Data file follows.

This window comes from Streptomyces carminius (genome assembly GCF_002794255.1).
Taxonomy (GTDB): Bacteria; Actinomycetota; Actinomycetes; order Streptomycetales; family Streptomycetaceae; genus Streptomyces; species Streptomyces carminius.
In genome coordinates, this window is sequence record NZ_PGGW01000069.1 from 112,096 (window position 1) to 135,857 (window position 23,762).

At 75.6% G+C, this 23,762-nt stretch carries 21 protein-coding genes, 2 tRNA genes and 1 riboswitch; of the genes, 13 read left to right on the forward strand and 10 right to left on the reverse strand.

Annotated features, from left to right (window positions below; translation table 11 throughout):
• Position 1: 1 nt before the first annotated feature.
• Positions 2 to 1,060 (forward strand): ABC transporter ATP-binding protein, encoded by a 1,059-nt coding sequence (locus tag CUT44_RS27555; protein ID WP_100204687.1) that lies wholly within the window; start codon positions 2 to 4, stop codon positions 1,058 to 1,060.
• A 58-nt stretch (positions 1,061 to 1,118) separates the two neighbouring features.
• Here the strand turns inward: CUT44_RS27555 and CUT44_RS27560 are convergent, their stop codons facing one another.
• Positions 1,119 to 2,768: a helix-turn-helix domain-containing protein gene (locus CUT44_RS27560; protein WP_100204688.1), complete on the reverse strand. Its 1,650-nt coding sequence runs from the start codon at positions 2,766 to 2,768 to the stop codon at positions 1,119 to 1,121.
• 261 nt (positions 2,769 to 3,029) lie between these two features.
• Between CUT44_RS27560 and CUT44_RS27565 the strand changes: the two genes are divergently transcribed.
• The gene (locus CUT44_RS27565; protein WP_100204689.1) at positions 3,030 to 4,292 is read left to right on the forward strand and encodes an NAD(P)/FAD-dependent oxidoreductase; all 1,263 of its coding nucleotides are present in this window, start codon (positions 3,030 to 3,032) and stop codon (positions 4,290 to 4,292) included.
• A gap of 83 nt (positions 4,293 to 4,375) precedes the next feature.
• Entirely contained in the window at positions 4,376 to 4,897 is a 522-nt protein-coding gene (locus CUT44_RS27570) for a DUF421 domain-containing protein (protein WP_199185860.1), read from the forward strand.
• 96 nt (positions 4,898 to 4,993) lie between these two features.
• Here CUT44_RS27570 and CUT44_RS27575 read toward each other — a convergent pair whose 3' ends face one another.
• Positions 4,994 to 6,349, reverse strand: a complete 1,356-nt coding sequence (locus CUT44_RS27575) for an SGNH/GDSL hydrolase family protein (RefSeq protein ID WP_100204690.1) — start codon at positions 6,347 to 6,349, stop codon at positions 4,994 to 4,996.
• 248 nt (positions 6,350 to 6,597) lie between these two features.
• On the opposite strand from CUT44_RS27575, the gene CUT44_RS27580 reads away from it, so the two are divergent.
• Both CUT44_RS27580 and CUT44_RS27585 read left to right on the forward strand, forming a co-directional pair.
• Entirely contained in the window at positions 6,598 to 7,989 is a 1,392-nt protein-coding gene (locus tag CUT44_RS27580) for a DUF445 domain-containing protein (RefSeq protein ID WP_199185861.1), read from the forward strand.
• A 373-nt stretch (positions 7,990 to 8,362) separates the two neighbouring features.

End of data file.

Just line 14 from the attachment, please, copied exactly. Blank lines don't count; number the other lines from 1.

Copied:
• A gap of 83 nt (positions 4,293 to 4,375) precedes the next feature.